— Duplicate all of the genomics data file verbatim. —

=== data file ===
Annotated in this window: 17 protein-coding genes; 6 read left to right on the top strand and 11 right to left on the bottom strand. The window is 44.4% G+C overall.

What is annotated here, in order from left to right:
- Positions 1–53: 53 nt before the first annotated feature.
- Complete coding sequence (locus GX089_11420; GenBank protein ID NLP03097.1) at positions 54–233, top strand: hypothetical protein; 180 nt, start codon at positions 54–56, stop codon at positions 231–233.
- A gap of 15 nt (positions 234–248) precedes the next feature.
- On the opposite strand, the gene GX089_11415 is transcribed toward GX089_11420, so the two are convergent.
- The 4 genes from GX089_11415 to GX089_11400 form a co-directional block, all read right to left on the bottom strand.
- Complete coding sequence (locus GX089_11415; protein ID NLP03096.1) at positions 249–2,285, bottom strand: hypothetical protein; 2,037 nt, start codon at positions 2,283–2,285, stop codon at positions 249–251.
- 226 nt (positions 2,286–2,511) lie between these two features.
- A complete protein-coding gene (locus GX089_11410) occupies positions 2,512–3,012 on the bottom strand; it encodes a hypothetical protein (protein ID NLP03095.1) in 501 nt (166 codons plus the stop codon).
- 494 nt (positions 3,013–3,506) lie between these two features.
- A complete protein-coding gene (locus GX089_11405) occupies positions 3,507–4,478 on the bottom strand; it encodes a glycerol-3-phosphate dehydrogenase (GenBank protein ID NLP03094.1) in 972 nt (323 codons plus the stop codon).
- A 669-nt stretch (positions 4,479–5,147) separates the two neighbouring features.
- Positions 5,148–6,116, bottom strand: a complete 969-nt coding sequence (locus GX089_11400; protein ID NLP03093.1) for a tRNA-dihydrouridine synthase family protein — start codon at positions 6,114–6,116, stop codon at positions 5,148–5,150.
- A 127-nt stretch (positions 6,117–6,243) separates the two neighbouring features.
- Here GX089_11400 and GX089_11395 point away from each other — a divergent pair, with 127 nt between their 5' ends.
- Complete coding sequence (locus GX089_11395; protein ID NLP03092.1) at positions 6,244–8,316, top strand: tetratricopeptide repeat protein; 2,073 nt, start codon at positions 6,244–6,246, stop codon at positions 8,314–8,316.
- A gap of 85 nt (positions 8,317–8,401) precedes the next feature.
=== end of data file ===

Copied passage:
Annotated in this window: 17 protein-coding genes; 6 read left to right on the top strand and 11 right to left on the bottom strand. The window is 44.4% G+C overall.

What is annotated here, in order from left to right:
- Positions 1–53: 53 nt before the first annotated feature.
- Complete coding sequence (locus GX089_11420; GenBank protein ID NLP03097.1) at positions 54–233, top strand: hypothetical protein; 180 nt, start codon at positions 54–56, stop codon at positions 231–233.
- A gap of 15 nt (positions 234–248) precedes the next feature.
- On the opposite strand, the gene GX089_11415 is transcribed toward GX089_11420, so the two are convergent.
- The 4 genes from GX089_11415 to GX089_11400 form a co-directional block, all read right to left on the bottom strand.
- Complete coding sequence (locus GX089_11415; protein ID NLP03096.1) at positions 249–2,285, bottom strand: hypothetical protein; 2,037 nt, start codon at positions 2,283–2,285, stop codon at positions 249–251.
- 226 nt (positions 2,286–2,511) lie between these two features.
- A complete protein-coding gene (locus GX089_11410) occupies positions 2,512–3,012 on the bottom strand; it encodes a hypothetical protein (protein ID NLP03095.1) in 501 nt (166 codons plus the stop codon).
- 494 nt (positions 3,013–3,506) lie between these two features.
- A complete protein-coding gene (locus GX089_11405) occupies positions 3,507–4,478 on the bottom strand; it encodes a glycerol-3-phosphate dehydrogenase (GenBank protein ID NLP03094.1) in 972 nt (323 codons plus the stop codon).
- A 669-nt stretch (positions 4,479–5,147) separates the two neighbouring features.
- Positions 5,148–6,116, bottom strand: a complete 969-nt coding sequence (locus GX089_11400; protein ID NLP03093.1) for a tRNA-dihydrouridine synthase family protein — start codon at positions 6,114–6,116, stop codon at positions 5,148–5,150.
- A 127-nt stretch (positions 6,117–6,243) separates the two neighbouring features.
- Here GX089_11400 and GX089_11395 point away from each other — a divergent pair, with 127 nt between their 5' ends.
- Complete coding sequence (locus GX089_11395; protein ID NLP03092.1) at positions 6,244–8,316, top strand: tetratricopeptide repeat protein; 2,073 nt, start codon at positions 6,244–6,246, stop codon at positions 8,314–8,316.
- A gap of 85 nt (positions 8,317–8,401) precedes the next feature.